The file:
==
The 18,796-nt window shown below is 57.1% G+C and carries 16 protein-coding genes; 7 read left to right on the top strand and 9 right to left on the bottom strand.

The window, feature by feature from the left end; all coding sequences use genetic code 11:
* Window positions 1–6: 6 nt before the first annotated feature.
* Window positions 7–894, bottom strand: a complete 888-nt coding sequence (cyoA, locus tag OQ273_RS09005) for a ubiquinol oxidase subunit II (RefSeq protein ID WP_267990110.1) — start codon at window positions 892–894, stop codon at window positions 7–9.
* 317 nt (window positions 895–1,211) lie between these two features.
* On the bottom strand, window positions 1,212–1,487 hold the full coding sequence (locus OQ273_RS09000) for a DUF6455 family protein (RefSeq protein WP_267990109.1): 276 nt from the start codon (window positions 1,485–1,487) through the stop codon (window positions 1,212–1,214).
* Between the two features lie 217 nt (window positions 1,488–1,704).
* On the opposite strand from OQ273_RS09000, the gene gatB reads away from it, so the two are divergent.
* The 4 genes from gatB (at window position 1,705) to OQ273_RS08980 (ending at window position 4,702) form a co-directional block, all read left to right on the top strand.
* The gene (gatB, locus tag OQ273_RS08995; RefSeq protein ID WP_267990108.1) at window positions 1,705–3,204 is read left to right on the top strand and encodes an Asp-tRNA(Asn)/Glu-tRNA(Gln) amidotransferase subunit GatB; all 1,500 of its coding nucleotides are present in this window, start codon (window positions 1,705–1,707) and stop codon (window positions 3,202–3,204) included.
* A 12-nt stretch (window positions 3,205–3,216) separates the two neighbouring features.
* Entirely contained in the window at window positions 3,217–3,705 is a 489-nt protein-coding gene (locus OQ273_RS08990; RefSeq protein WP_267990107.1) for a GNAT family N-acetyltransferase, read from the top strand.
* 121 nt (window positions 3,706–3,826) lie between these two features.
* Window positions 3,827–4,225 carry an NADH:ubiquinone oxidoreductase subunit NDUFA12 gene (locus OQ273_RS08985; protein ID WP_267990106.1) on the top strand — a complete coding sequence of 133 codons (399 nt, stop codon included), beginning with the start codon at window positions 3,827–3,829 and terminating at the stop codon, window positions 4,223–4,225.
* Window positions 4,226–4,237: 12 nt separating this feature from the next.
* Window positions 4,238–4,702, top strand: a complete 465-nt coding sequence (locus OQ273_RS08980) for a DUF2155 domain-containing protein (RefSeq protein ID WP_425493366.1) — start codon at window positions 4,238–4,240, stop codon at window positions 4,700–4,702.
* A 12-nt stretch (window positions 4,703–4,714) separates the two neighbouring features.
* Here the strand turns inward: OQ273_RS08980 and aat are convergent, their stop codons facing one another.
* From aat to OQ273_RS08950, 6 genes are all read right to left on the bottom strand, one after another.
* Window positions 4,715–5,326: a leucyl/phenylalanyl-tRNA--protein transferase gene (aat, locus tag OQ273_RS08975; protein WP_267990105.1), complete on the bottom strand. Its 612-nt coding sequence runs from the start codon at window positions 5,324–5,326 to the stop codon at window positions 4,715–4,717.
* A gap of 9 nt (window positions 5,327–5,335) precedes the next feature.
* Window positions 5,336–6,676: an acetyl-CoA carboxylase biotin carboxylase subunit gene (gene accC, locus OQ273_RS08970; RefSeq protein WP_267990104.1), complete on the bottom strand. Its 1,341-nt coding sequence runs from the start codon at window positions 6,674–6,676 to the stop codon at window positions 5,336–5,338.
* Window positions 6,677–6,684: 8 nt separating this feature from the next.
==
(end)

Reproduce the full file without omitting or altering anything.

The 18,796-nt window shown below is 57.1% G+C and carries 16 protein-coding genes; 7 read left to right on the top strand and 9 right to left on the bottom strand.

The window, feature by feature from the left end; all coding sequences use genetic code 11:
* Window positions 1–6: 6 nt before the first annotated feature.
* Window positions 7–894, bottom strand: a complete 888-nt coding sequence (cyoA, locus tag OQ273_RS09005) for a ubiquinol oxidase subunit II (RefSeq protein ID WP_267990110.1) — start codon at window positions 892–894, stop codon at window positions 7–9.
* 317 nt (window positions 895–1,211) lie between these two features.
* On the bottom strand, window positions 1,212–1,487 hold the full coding sequence (locus OQ273_RS09000) for a DUF6455 family protein (RefSeq protein WP_267990109.1): 276 nt from the start codon (window positions 1,485–1,487) through the stop codon (window positions 1,212–1,214).
* Between the two features lie 217 nt (window positions 1,488–1,704).
* On the opposite strand from OQ273_RS09000, the gene gatB reads away from it, so the two are divergent.
* The 4 genes from gatB (at window position 1,705) to OQ273_RS08980 (ending at window position 4,702) form a co-directional block, all read left to right on the top strand.
* The gene (gatB, locus tag OQ273_RS08995; RefSeq protein ID WP_267990108.1) at window positions 1,705–3,204 is read left to right on the top strand and encodes an Asp-tRNA(Asn)/Glu-tRNA(Gln) amidotransferase subunit GatB; all 1,500 of its coding nucleotides are present in this window, start codon (window positions 1,705–1,707) and stop codon (window positions 3,202–3,204) included.
* A 12-nt stretch (window positions 3,205–3,216) separates the two neighbouring features.
* Entirely contained in the window at window positions 3,217–3,705 is a 489-nt protein-coding gene (locus OQ273_RS08990; RefSeq protein WP_267990107.1) for a GNAT family N-acetyltransferase, read from the top strand.
* 121 nt (window positions 3,706–3,826) lie between these two features.
* Window positions 3,827–4,225 carry an NADH:ubiquinone oxidoreductase subunit NDUFA12 gene (locus OQ273_RS08985; protein ID WP_267990106.1) on the top strand — a complete coding sequence of 133 codons (399 nt, stop codon included), beginning with the start codon at window positions 3,827–3,829 and terminating at the stop codon, window positions 4,223–4,225.
* Window positions 4,226–4,237: 12 nt separating this feature from the next.
* Window positions 4,238–4,702, top strand: a complete 465-nt coding sequence (locus OQ273_RS08980) for a DUF2155 domain-containing protein (RefSeq protein ID WP_425493366.1) — start codon at window positions 4,238–4,240, stop codon at window positions 4,700–4,702.
* A 12-nt stretch (window positions 4,703–4,714) separates the two neighbouring features.
* Here the strand turns inward: OQ273_RS08980 and aat are convergent, their stop codons facing one another.
* From aat to OQ273_RS08950, 6 genes are all read right to left on the bottom strand, one after another.
* Window positions 4,715–5,326: a leucyl/phenylalanyl-tRNA--protein transferase gene (aat, locus tag OQ273_RS08975; protein WP_267990105.1), complete on the bottom strand. Its 612-nt coding sequence runs from the start codon at window positions 5,324–5,326 to the stop codon at window positions 4,715–4,717.
* A gap of 9 nt (window positions 5,327–5,335) precedes the next feature.
* Window positions 5,336–6,676: an acetyl-CoA carboxylase biotin carboxylase subunit gene (gene accC, locus OQ273_RS08970; RefSeq protein WP_267990104.1), complete on the bottom strand. Its 1,341-nt coding sequence runs from the start codon at window positions 6,674–6,676 to the stop codon at window positions 5,336–5,338.
* Window positions 6,677–6,684: 8 nt separating this feature from the next.